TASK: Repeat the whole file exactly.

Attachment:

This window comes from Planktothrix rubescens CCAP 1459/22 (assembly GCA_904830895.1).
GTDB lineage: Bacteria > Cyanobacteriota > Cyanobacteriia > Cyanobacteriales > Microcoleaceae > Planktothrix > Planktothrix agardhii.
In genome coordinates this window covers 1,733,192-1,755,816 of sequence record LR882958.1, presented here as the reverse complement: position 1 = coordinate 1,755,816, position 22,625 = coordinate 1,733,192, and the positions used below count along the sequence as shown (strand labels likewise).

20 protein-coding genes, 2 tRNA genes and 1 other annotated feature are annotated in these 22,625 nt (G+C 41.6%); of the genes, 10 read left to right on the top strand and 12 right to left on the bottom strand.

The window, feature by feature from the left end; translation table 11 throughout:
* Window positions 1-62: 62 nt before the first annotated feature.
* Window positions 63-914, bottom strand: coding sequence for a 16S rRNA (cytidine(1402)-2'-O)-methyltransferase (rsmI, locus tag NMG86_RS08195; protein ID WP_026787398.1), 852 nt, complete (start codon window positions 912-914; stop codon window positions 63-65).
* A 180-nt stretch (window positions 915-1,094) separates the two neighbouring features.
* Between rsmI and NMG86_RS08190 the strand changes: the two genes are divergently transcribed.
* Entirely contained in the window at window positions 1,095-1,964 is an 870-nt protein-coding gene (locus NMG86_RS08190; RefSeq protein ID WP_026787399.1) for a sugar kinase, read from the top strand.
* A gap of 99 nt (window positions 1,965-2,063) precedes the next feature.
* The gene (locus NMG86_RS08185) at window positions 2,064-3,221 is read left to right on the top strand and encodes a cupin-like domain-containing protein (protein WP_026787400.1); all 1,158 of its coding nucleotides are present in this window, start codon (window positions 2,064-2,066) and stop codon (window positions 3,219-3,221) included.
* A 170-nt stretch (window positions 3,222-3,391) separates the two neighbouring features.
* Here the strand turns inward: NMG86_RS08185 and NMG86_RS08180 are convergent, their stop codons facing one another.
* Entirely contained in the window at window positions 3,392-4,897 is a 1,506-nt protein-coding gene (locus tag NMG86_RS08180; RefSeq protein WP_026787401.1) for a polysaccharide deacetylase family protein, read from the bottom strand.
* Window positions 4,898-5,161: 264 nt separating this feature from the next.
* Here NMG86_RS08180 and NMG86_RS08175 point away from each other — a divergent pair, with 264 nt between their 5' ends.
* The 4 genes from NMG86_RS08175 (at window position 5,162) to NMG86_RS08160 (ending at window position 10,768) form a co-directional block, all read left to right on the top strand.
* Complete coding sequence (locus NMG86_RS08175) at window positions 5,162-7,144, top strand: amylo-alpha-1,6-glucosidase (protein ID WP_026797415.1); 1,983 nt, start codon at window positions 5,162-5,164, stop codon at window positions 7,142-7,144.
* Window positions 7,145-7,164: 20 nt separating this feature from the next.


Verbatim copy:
This window comes from Planktothrix rubescens CCAP 1459/22 (assembly GCA_904830895.1).
GTDB lineage: Bacteria > Cyanobacteriota > Cyanobacteriia > Cyanobacteriales > Microcoleaceae > Planktothrix > Planktothrix agardhii.
In genome coordinates this window covers 1,733,192-1,755,816 of sequence record LR882958.1, presented here as the reverse complement: position 1 = coordinate 1,755,816, position 22,625 = coordinate 1,733,192, and the positions used below count along the sequence as shown (strand labels likewise).

20 protein-coding genes, 2 tRNA genes and 1 other annotated feature are annotated in these 22,625 nt (G+C 41.6%); of the genes, 10 read left to right on the top strand and 12 right to left on the bottom strand.

The window, feature by feature from the left end; translation table 11 throughout:
* Window positions 1-62: 62 nt before the first annotated feature.
* Window positions 63-914, bottom strand: coding sequence for a 16S rRNA (cytidine(1402)-2'-O)-methyltransferase (rsmI, locus tag NMG86_RS08195; protein ID WP_026787398.1), 852 nt, complete (start codon window positions 912-914; stop codon window positions 63-65).
* A 180-nt stretch (window positions 915-1,094) separates the two neighbouring features.
* Between rsmI and NMG86_RS08190 the strand changes: the two genes are divergently transcribed.
* Entirely contained in the window at window positions 1,095-1,964 is an 870-nt protein-coding gene (locus NMG86_RS08190; RefSeq protein ID WP_026787399.1) for a sugar kinase, read from the top strand.
* A gap of 99 nt (window positions 1,965-2,063) precedes the next feature.
* The gene (locus NMG86_RS08185) at window positions 2,064-3,221 is read left to right on the top strand and encodes a cupin-like domain-containing protein (protein WP_026787400.1); all 1,158 of its coding nucleotides are present in this window, start codon (window positions 2,064-2,066) and stop codon (window positions 3,219-3,221) included.
* A 170-nt stretch (window positions 3,222-3,391) separates the two neighbouring features.
* Here the strand turns inward: NMG86_RS08185 and NMG86_RS08180 are convergent, their stop codons facing one another.
* Entirely contained in the window at window positions 3,392-4,897 is a 1,506-nt protein-coding gene (locus tag NMG86_RS08180; RefSeq protein WP_026787401.1) for a polysaccharide deacetylase family protein, read from the bottom strand.
* Window positions 4,898-5,161: 264 nt separating this feature from the next.
* Here NMG86_RS08180 and NMG86_RS08175 point away from each other — a divergent pair, with 264 nt between their 5' ends.
* The 4 genes from NMG86_RS08175 (at window position 5,162) to NMG86_RS08160 (ending at window position 10,768) form a co-directional block, all read left to right on the top strand.
* Complete coding sequence (locus NMG86_RS08175) at window positions 5,162-7,144, top strand: amylo-alpha-1,6-glucosidase (protein ID WP_026797415.1); 1,983 nt, start codon at window positions 5,162-5,164, stop codon at window positions 7,142-7,144.
* Window positions 7,145-7,164: 20 nt separating this feature from the next.